Threat of the Week: DDoS For Hire on the Rise
Just when you thought you could tune out the fears about DDoS (distributed denial of service) attacks, listen up: the risks for you suddenly are much graver, and it may be the time when defensive action on your part has become necessary.
“Three years ago I would have called DDoS a nuisance. Now it is a threat to many more businesses,” said Vann Abernethy, an executive with security firm NSFOCUS.
A big change that is occurring, sources insist to Credit Union Times, is that for-rent DDoS networks – often costing spare change – are proliferating and they have plenty of firepower to take down most credit unions’ online presences.
The scariest part: absolutely no technical skills are required to deploy what is being called DDoS as a service. All that’s needed is digital money – PayPal or BitCoin and there even are some providers that take MasterCard and Visa.
Barry Shteiman, senior security strategist at Imperva, named names of sites that he said offer what seems to be DDoS for hire: SSH Booter, Empire Stresser, Quantum Stresser, Asylum Stresser, Titanium Stresser, Illuminati Stresser, Legion Stresser, Agony Stresser.
The list is not complete. “There are dozens of companies selling DDoS as a service now,” said Sean Bodmer, chief researcher, Counter-Exploitation Intelligence, for CounterTack.
Note: Almost all such sites claim to offer, not rogue DDoS for hire, but “stress testing” so that an organization – a credit union for instance – can check its DDoS defenses. Just one problem: sources insisted that the majority of stress-testing sites they are familiar with do no verification that the person buying the “stress test” has any affiliation whatsoever with the target.
What’s fueled the rise in DDoS as a service? For one, the intense publicity for DDoS has just about everybody aware of the attack format.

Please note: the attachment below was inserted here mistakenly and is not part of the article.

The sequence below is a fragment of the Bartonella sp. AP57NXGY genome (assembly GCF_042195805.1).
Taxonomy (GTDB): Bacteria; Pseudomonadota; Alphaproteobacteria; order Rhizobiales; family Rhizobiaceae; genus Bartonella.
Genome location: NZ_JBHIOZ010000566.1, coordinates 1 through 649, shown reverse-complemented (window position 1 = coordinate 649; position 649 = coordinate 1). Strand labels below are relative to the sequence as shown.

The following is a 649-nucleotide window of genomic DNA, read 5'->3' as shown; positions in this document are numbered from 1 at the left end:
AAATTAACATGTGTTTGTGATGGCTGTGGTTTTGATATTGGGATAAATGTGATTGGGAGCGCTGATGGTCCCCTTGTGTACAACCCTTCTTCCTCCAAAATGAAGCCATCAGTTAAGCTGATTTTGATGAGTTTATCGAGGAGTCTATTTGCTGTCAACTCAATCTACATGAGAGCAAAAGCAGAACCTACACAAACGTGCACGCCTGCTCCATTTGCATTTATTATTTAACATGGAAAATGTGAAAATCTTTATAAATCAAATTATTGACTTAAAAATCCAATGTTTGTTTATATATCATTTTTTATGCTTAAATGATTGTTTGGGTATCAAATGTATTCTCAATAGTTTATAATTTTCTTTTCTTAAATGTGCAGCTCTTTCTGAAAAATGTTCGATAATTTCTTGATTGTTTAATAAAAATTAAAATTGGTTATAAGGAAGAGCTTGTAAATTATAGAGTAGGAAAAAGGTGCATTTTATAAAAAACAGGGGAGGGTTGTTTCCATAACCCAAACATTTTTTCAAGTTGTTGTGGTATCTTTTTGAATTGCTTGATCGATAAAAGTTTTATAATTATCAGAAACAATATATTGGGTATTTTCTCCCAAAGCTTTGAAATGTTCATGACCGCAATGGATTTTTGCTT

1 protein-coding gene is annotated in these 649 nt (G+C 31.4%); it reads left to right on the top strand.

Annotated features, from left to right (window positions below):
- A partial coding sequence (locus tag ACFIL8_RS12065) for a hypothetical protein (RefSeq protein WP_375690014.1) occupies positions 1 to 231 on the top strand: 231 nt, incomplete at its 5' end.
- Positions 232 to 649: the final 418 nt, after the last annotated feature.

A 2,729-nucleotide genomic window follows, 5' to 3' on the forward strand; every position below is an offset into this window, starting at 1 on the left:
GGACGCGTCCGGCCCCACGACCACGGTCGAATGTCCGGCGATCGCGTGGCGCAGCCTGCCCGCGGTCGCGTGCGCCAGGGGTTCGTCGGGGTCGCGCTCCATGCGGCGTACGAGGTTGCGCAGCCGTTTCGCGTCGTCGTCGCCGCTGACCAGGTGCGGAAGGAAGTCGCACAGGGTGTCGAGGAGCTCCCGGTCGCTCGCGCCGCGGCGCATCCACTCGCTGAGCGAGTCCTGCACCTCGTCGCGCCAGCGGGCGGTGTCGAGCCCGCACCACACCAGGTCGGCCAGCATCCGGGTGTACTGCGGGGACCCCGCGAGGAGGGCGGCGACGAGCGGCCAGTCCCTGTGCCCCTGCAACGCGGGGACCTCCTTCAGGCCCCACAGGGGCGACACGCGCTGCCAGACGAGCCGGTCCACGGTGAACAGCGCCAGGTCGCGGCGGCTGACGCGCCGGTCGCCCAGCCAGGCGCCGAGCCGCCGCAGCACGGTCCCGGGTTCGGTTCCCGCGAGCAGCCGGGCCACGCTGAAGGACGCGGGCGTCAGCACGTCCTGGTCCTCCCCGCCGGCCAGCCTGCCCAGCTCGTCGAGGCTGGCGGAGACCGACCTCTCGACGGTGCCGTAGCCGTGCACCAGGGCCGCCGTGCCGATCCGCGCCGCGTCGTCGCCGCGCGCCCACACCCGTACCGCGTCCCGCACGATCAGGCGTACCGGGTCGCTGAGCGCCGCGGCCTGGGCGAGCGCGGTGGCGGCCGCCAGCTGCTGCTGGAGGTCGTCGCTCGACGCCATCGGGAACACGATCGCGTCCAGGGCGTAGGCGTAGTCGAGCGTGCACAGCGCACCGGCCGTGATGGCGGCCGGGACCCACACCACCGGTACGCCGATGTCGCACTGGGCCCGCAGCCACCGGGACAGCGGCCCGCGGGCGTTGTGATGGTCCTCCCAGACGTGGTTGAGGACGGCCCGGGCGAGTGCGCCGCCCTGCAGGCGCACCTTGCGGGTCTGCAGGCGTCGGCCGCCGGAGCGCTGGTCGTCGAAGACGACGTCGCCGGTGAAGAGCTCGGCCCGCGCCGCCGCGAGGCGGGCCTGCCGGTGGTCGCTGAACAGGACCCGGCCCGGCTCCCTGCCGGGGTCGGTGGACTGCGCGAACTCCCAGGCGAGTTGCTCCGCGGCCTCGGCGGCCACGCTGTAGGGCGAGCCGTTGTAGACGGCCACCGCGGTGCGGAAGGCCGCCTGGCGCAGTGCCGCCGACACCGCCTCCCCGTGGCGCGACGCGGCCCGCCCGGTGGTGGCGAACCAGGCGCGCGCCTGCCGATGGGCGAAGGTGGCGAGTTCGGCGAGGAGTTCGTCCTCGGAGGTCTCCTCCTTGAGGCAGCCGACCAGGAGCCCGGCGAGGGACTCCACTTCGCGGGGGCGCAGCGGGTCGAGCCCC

For two, “As email spam has become more and more a solved problem it has forced criminals with botnets to find other uses for them. DDoS lets them monetize their botnets,” said Matthew Prince, CEO of CloudFlare, a DDoS mitigation company.
DDoS as a service prices are also tumbling. Hemant Jain, vice president of engineering for security company Fortinet, said that he has found providers who are selling an hour of DDoS for $5, a 24-hour day of it for $40 and a week for $260.
Can’t these DDoS as service provider be shut down by law enforcement? It’s not that easy. Commented Carl Herberger, vice president of security solutions at mitigation provider Radware, “It's important to note that 'DDos for Hire' websites move around in terms of their technical underpinning. They don't stay in one area or one location for too long. It's almost like a game of "Whack-a-Mole" – just when you think you've identified the location of the website, it's already moved.”
Added Chris Ensey, COO of security company Dunbar Digital Armor, “These (DDoS as a service) sites are being resold like white-labeled products now. Most of the sellers are just affiliates who leverage another botnet or platform” – that is, they have none of their own infrastructure and, poof, they can be here today and back tomorrow under a new flag.
That’s the problem: it is very hard to pinpoint the location of a DDoS command and control center and when it’s found, said sources, it generally is in a country with little or no law enforcement reciprocity with the United States.
The bottom line for credit unions: “They have to take DDoS seriously. There is no turning this back,” said Shteiman.
The good news: the attack throughputs via DDoS for hire are tiny fractions of what al Qassam is throwing at money center banks – 1% or 2% of the volume in many cases. But that is plenty to knock out a credit union that lacks defenses.
As for what defenses are needed to thwart for hire DDoS, experts indicated that in most cases low-cost mitigation, within the budget of just about every credit union, ought to suffice.
Talk with mitigation companies, also ask Web hosts what protections they have on hand or can line up, Small expenditures ought to bring peace of mind – at least that’s what the experts are saying today